|By Bob Weaver|
Charleston Gazette columnist Phil Kabler wrote, "This time of year, football fans like to check the polls to see where their favorite teams are ranked."
"Thanks to a concerned educator, I was to put together a different kind of rankings, based on academic, not athletic, performance," Kabler said.
With the help of an educator friend, he was able to access a private, password-protected site operated by the West Virginia Department of Education, intended for county school superintendents and top administrators.
The state education site says that Calhoun County is the worst performing school system of West Virginia's 55 counties, based on Westest 2/No Child Left Behind testing and standards, which reflects academic performance of students.
Worse yet, West Virginia ranks at the bottom in educational performance in 2010, according to the Nation's Report Card, the respected annual measurement of performance and outcomes.
Calhoun Middle-High School has failed to meet the state's Average Yearly Progress standards five of the last six years.
The school had been on probation in 2008 following an audit by state education officials. That report cited CM-HS for having problems in achievement, curriculum, student and school performance and leadership, recognizing "the urgency for change."
The Education Performance Audit Team said, "the school's performance and progress are persistently below standard."
After efforts were made, the state took the school off probation.
See CALHOUN MIDDLE-HIGH SCHOOL FAILS TO MEET NO CHILD LEFT BEHIND STANDARDS - Temporary Accreditation Issued From Earlier Audit
Kabler said, "That (secure) site makes it easier to compare educational performance, county-by-county, and school-by-school."
Spencer Newspapers reported this week that Calhoun County schools was at the bottom, with Roane County ranked at 52.
Each year the state Department of Education updates data from the federal No Child Left Behind requirements, including West Virginia's
Westest 2 scores.
In addition to putting some of that data on a public website, the department has a private, password-protected site, intended for county school superintendents and top administrators, Kabler reported.
That site makes it easier to compare educational performance, county-by-county, and school-by-school, said Kabler.
The Hur Herald was told by the West Virginia Department of Education that the agency does not have such a list.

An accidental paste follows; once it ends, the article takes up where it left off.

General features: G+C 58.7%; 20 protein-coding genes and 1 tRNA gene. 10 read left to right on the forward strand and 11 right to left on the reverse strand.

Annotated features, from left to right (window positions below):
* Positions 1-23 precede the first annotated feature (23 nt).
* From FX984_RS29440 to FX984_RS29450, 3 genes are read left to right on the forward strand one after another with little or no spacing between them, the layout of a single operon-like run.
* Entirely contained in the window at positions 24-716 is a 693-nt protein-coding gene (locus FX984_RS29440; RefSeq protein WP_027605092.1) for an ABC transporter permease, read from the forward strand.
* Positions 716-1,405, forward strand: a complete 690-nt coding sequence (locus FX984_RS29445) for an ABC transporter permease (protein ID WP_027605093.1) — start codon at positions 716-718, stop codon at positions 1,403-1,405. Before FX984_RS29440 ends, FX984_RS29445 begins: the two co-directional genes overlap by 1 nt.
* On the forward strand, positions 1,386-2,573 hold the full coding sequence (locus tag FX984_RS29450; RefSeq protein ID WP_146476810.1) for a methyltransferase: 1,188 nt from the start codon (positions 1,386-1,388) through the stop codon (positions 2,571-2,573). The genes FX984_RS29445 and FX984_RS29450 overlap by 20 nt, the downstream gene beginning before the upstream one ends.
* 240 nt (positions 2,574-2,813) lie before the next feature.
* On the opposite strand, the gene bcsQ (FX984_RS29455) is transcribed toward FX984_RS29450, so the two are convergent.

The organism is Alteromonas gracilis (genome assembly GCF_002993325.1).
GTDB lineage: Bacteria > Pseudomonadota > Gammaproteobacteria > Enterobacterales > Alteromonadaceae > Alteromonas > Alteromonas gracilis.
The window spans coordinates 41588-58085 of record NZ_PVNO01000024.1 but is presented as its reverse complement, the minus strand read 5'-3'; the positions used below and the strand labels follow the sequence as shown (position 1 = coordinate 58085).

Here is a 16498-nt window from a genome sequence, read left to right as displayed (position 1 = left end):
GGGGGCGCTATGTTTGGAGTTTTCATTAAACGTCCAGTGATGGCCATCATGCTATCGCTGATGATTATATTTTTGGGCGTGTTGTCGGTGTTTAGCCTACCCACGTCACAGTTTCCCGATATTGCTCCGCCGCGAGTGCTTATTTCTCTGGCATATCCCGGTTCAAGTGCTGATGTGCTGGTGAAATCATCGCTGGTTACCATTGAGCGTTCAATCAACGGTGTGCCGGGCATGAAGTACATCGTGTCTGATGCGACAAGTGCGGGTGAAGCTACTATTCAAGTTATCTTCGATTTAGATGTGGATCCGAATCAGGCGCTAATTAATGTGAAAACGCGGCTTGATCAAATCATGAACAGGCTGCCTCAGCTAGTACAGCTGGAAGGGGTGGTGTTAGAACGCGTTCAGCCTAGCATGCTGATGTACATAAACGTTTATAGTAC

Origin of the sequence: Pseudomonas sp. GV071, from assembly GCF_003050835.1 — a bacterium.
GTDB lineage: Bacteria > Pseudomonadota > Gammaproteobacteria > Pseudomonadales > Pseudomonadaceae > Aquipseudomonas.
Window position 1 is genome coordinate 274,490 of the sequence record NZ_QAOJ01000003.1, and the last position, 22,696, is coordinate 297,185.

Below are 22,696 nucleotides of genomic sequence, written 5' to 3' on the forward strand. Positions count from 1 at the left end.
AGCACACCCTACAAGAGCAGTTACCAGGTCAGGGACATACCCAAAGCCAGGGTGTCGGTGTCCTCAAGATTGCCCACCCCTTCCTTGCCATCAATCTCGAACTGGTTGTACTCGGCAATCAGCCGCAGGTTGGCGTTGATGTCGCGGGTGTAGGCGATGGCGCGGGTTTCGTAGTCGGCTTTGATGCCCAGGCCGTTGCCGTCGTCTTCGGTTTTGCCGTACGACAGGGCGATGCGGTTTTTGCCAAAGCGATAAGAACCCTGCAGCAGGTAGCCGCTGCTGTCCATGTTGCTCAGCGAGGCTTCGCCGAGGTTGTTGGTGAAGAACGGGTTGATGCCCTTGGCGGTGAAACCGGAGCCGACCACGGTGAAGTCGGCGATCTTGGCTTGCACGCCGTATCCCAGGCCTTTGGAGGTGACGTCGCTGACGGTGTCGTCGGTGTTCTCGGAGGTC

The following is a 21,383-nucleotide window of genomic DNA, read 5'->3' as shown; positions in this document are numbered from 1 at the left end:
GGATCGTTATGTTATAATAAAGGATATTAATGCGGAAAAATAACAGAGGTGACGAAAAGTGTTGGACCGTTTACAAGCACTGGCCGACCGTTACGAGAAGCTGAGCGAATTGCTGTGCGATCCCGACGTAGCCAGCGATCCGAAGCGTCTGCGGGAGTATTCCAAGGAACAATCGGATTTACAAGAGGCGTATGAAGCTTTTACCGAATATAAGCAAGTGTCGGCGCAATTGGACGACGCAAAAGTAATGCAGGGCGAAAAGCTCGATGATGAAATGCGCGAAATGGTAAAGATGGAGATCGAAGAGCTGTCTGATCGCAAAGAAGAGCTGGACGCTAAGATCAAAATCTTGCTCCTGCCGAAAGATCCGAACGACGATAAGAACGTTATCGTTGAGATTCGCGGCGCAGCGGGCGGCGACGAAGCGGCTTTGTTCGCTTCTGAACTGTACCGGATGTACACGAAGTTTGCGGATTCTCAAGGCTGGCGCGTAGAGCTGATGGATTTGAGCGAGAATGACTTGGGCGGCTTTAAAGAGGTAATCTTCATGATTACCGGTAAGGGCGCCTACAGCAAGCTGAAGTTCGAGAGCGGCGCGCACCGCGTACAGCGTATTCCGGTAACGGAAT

"The West Virginia Department of Education does not rank schools related to performance outcomes in a matrix from best to worst," said Lisa Cordeiro, public information specialist, "but does provide public data about specific schools."
The private WVDE web site lists the 10 worst school systems: 1. Calhoun, 2. Fayette, 3. Barbour, 4. Roane, 5. Mingo, 6. McDowell, 7. Logan, 8. Lincoln, 9. Pleasants, 10. Hampshire.
Top ten best school systems in the state (Based on overall proficiency scores for all grade levels related to Westest 2: 1.Putnam, 2. Monongalia, 3. Ohio, 4. Pendleton, 5. Marion, 6. Tyler, 7. Hancock, 8. Brooke, 9. Mineral, 10. Jefferson.
Kabler said counties on such lists have been taken over by the state system. In several cases, after years of state control, academic improvement has been slow to occur.
Kabler released another list with the lowest percentages of students meeting standards for proficiency:
1 Mount View 2. Mount Hope (now closed), 3. Calhoun County, 4. Lewis County, 5. Burch, 6. Midland Trail, 7. Lincoln County, 8. River View (McDowell County), 9. Hampshire Senior, 10. Tug Valley, 11. Preston, 12. Philip Barbour, 13. Robert C. Byrd, 14. Logan Senior, 15. Riverside, 16. Webster County, 17. John Marshall, 18. Tygarts Valley, 19. Sissonville, 20. Bluefield.
Sixty-six percent of state schools failed to meet No Child Left Behind standards, with the State Department of Education asking for a waver from those standards.
No Child Left Behind standards have been the subject of contentious debate by the nation's educators.
Kabler, in his column said, "Unfortunately, the mindset of too many West Virginians is that they'd rather have their high school ranked in the top 20 for sports than for academics."
Calhoun school administrators say they are making major efforts to improve academics, and presented a plan at a recent meeting of the Calhoun Board of Education.
The detailed plan was presented to the board by CM-HS principal Karen Kirby and school administrator Kelli Whytsell.
Calhoun Superintendent of Schools Roger Propst said, according to school board minutes, "I certainly commend the Principals at Calhoun Middle-High School for their efforts and their presentation. It is quite apparent they have a vision and are pursuing it."
Propst addressed the issues in an earlier article published by the Hur Herald, noting improvements made by students.
School officials and board members did not comment on this story, but board members did say, according to school board minutes, they were impressed with a detailed improvement plan presented to them.
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